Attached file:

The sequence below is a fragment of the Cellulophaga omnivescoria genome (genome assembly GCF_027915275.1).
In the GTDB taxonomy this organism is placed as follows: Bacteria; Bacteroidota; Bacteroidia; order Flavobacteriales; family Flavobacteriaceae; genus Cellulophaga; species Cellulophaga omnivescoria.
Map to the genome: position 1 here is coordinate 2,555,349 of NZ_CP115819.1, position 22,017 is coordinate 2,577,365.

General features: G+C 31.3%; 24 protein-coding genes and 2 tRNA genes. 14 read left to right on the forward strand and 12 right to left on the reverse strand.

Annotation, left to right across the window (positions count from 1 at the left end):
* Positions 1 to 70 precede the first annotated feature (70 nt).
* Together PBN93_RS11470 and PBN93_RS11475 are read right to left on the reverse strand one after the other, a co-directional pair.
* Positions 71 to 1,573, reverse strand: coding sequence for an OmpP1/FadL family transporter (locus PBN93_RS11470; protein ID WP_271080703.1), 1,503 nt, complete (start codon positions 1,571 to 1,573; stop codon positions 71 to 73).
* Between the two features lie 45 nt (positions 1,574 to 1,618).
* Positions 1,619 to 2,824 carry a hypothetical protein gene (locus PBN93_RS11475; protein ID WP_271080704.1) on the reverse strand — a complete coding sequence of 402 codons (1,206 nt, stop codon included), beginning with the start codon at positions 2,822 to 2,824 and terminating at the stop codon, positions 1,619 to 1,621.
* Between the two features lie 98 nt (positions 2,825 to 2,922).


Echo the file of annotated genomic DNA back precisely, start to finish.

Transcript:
The sequence below is a fragment of the Cellulophaga omnivescoria genome (genome assembly GCF_027915275.1).
In the GTDB taxonomy this organism is placed as follows: Bacteria; Bacteroidota; Bacteroidia; order Flavobacteriales; family Flavobacteriaceae; genus Cellulophaga; species Cellulophaga omnivescoria.
Map to the genome: position 1 here is coordinate 2,555,349 of NZ_CP115819.1, position 22,017 is coordinate 2,577,365.

General features: G+C 31.3%; 24 protein-coding genes and 2 tRNA genes. 14 read left to right on the forward strand and 12 right to left on the reverse strand.

Annotation, left to right across the window (positions count from 1 at the left end):
* Positions 1 to 70 precede the first annotated feature (70 nt).
* Together PBN93_RS11470 and PBN93_RS11475 are read right to left on the reverse strand one after the other, a co-directional pair.
* Positions 71 to 1,573, reverse strand: coding sequence for an OmpP1/FadL family transporter (locus PBN93_RS11470; protein ID WP_271080703.1), 1,503 nt, complete (start codon positions 1,571 to 1,573; stop codon positions 71 to 73).
* Between the two features lie 45 nt (positions 1,574 to 1,618).
* Positions 1,619 to 2,824 carry a hypothetical protein gene (locus PBN93_RS11475; protein ID WP_271080704.1) on the reverse strand — a complete coding sequence of 402 codons (1,206 nt, stop codon included), beginning with the start codon at positions 2,822 to 2,824 and terminating at the stop codon, positions 1,619 to 1,621.
* Between the two features lie 98 nt (positions 2,825 to 2,922).